“AI-based algorithms rely heavily on a massive amount of input data to carry out so-called ‘training’. The latter are processes in which reference sample data, or field truths, are used to teach algorithms to identify targets under investigation in large areas, in this case using satellite images, that is, large-scale mapping”, comments Luiz Eduardo Vicente, researcher at Embrapa Meio Ambiente, specialist in remote sensing and one of the coordinators of the AgroTag project.

In this sense, according to Vicente, the use of AgroTag was fundamental, as it allowed the quick and accurate collection of field information, such as the type of land use and coverage at each sampling point, automatically transferring them to the online data cloud. line, enabling its use in the aforementioned algorithms.

In contrast to traditional collection methods, AgroTag represented, during the project, an increase of 25% more in sampled areas. “The project reaffirms one of the reasons why Agrotag was created”, highlights Vicente.

Examples of agricultural crops produced in the second and third harvests, in the municipality of Sorriso-MT, in June 2022; photo credits: Taya Parreiras, 2022
Examples of agricultural crops produced in the second and third harvests, in the municipality of Sorriso-MT, in June 2022; photo credits: Taya Parreiras, 2022

Dynamic Mappings

“The study mapped agricultural production in 2021-2022 in Sorriso/MT, a municipality chosen for its economic and agro-environmental relevance in the context of the Cerrado and the country”, highlights Edson Sano, researcher at Embrapa Cerrados and member of the MultiCER project.

Most existing mapping does not follow the evolution of “land-saving” agricultural intensification practices - such as the production of up to three crops in the same area - remaining at the level of the first harvest. “Some surveys evolved to identify the number of crops planted, without, however, detecting specific crops”, concludes Sano.

“To produce dynamic, detailed and accurate mappings, a large volume of 'ground truth' information is needed, which are labeled samples of the types of land use or cover, obtained during field activities”, observes Taya Parreiras, a doctoral student at the Institute of Geosciences at Unicamp and member of the MultiCER Project.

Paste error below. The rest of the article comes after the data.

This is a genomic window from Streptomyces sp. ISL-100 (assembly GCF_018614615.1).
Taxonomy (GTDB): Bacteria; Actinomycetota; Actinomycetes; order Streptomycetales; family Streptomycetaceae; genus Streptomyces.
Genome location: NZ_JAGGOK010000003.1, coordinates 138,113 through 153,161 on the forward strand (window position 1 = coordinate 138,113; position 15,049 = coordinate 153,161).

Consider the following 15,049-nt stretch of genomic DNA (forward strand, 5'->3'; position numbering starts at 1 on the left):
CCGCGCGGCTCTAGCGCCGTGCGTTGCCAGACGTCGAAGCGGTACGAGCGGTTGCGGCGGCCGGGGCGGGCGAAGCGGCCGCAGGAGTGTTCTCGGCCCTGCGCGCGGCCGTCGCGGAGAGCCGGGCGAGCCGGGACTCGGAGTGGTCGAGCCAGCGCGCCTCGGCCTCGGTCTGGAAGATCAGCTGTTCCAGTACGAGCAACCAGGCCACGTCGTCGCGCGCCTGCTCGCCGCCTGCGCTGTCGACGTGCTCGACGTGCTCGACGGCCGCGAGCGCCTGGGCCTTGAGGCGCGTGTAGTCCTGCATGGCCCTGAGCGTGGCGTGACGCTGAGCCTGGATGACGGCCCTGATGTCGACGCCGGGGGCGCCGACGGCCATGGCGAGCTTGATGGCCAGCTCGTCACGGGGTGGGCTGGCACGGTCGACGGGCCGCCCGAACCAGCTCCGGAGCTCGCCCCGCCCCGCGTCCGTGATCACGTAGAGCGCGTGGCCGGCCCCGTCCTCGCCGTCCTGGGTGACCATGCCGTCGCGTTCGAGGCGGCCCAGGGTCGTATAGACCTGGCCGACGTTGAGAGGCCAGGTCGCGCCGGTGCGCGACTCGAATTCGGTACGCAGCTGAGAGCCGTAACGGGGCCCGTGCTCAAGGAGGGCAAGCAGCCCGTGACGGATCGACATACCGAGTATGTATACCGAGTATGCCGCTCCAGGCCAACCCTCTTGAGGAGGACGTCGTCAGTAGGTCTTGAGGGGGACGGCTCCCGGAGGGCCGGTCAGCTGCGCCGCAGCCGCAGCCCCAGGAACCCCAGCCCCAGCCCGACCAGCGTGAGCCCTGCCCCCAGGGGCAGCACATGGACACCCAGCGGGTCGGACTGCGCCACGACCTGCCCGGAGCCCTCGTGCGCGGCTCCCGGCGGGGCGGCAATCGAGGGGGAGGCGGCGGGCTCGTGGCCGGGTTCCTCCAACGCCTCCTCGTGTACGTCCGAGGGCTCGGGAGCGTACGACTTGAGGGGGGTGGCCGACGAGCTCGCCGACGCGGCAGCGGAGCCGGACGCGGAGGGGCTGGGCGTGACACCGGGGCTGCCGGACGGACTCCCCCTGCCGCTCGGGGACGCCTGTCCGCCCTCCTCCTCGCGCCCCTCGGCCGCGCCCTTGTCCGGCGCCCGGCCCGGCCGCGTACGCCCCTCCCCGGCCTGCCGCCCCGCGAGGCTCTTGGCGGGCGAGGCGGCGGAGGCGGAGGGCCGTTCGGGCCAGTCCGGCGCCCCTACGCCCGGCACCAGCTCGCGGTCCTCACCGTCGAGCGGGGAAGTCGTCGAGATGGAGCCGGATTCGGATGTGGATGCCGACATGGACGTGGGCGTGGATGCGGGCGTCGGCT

According to the researcher, regular time series of satellite images with high temporal resolution are also necessary and, in this sense, the harmonization of Landsat and Sentinel-2 data is a different approach. Taya Parreiras indicates that, to deal with the size of these databases and information, machine learning algorithms, such as Random Forest or Extreme Gradient Boost, are fundamental.

“As part of AI, these algorithms are capable of analyzing and learning complex spectral and textural patterns from extensive and varied agricultural datasets, enabling the precise identification of different crop types, soil conditions and environmental variables,” he argues.

Random Forest, by creating several independent decision trees and combining them, can produce more reliable estimates. Extreme Gradient Boost also creates several decision trees, but with the advantage of allowing those with low predictive power to be adjusted. “Both algorithms are highly scalable, which allows them to process large volumes of data quickly, contributing to the generation of detailed and updated agricultural maps”, he concludes.

Digital classification of land use and cover, with emphasis on second-crop crops in the Municipality of Sorriso (MT) in January 2022, generated from HLS images and algorithms based on artificial intelligence
Digital classification of land use and cover, with emphasis on second-crop crops in the Municipality of Sorriso (MT) in January 2022, generated from HLS images and algorithms based on artificial intelligence